04:17 Now to run the data flow and save and create the job.
    04:24 Provide a name for the job and continue to the next screen.
    04:28 The "Configure" step allows you to review what the input and output of your job run will be.
    04:36 And select the environment used to run the job.
    04:41 Scheduling a job is optional, but you can set a date and repeat the job, if you'd like.
    04:51 And you can choose to receive notifications for this job.
    04:56 Everything looks good, so create and run the job.
    05:00 This could take several minutes, because remember that the data flow will be run on the full data set.
    05:06 In the mean time, you can view the status.
    05:12 When the run is compete, you can go back to the "Assets" tab in the project.
    05:20 And open the Data Refinery flow to further refine the data.
    05:28 For example, you could sort the "AverageDelay" column in descending order.
    05:36 Now, edit the flow settings.
    05:39 On the "General" panel, you can change the Data Refinery flow name.
    05:46 On the "Source data sets" panel, you can edit the sample or format for the source data set or replace the data source.
    05:56 And on the "Target data set" panel, you can specify an alternate location, such as an external data source.
    06:06 You can also edit the properties for the target, such as the write mode, the file format, and change the data set asset name.
    06:21 Now, run the data flow again; but this time, save and view the jobs.
    06:28 Select the job that you want to view from the list and run the job.
    06:41 When the run completes, go back to the project.
    06:46 And on the "Assets" tab, you'll see all three files:
    06:51 The original.
    06:54 The first refined data set, showing the "AverageDelay" unsorted.
    07:02 And the second data set, showing the "AverageDelay" column sorted in descending order.
    07:11 And back on the "Assets" tab, there's the Data Refinery flow.
    07:19 Find more videos in the Cloud Pak for Data as a Service documentation.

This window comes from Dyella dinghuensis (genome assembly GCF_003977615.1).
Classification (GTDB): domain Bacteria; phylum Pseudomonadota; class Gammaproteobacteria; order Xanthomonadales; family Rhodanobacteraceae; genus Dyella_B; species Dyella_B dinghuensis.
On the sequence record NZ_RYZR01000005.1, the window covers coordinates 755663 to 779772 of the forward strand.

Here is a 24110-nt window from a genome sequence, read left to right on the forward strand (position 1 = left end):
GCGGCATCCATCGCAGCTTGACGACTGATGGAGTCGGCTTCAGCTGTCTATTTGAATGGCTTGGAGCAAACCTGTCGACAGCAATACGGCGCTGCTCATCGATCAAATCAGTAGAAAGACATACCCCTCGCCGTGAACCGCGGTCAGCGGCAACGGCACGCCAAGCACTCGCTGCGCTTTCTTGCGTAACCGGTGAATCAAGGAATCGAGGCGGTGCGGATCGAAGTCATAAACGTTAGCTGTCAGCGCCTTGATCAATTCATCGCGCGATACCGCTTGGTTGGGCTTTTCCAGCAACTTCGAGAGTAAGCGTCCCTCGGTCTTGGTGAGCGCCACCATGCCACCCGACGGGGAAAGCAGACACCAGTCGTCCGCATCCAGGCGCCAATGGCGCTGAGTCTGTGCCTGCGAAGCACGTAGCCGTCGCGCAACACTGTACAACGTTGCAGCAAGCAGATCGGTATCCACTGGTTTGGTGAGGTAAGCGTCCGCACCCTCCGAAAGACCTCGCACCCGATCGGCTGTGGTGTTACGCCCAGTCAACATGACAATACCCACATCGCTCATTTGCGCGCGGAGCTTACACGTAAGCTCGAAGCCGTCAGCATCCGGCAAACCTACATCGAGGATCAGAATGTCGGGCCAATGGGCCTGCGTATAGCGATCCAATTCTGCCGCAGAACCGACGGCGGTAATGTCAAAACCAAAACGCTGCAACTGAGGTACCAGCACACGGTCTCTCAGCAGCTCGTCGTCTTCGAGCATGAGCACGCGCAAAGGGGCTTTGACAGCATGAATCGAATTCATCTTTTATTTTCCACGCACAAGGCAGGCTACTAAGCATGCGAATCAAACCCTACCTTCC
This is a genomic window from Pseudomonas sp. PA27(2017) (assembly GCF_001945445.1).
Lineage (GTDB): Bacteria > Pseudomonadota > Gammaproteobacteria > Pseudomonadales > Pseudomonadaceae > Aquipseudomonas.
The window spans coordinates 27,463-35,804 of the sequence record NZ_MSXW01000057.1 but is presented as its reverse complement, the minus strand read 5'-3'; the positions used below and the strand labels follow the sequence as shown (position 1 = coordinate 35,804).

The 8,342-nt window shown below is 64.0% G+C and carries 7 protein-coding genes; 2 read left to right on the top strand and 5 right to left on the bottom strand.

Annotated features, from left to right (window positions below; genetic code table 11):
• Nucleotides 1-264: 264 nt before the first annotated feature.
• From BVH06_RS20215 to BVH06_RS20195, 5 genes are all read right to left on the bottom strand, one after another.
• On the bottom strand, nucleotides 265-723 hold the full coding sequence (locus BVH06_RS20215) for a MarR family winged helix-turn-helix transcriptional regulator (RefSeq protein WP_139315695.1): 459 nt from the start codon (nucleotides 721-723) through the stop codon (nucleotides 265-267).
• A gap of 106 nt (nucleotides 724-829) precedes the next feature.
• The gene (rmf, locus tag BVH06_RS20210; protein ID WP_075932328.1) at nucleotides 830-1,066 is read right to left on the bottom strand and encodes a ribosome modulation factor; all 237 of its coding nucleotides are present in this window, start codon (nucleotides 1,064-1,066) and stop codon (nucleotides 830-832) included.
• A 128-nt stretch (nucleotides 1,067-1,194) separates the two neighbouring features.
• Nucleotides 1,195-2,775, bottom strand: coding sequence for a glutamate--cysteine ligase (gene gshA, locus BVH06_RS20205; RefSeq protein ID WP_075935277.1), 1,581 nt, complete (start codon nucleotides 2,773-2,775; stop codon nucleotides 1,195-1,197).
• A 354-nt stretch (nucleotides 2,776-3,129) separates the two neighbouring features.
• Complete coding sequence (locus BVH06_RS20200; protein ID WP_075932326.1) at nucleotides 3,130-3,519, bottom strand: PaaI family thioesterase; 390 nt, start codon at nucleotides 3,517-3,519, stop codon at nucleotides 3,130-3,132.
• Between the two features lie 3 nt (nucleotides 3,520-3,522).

1. Access Data Refinery from within a project. Click New asset > Data Refinery. Then select the data that you want to work with. Alternatively, from the Assets tab of a project, open a file (supported formats) to preview it, and then click Prepare data.

Note that different asset types can have duplicate names. However, you can't add an asset type with the same name multiple times.

2. Use steps to apply operations that cleanse, shape, and enrich your data. Browse operation categories or search for a specific operation, then let the UI guide you. You can enter R code in the command line and let autocomplete assist you in getting the correct syntax. As you apply operations to a data set, Data Refinery keeps track of them and builds a Data Refinery flow. For each operation that you apply, Data Refinery adds a step.

Data tab
Data tab

If your data contains non-string data types, the Convert column type GUI operation is automatically applied as the first step in the Data Refinery flow when you open a file in Data Refinery. Data types are automatically converted to inferred data types, such as Integer, Date, or Boolean. You can undo or edit this step.

3. Click the Profile tab to validate your data throughout the data refinement process.

Profile tab
Profile tab

4. Click the Visualizations tab to visualize the data in charts. Uncover patterns, trends, and correlations within your data.

Visualizations tab
Visualizations tab

5. Refine the sample data set to suit your needs.

6. Click Save and create a job or Save and view jobs in the toolbar to run the Data Refinery flow on the entire data set. Select the runtime and add a one-time or repeating schedule. For information about jobs, see Creating jobs in Data Refinery.

For the actions that you can do as you refine your data, see Managing Data Refinery flows.

Next step

Analyze your data and build models

Learn more

Parent topic: Preparing data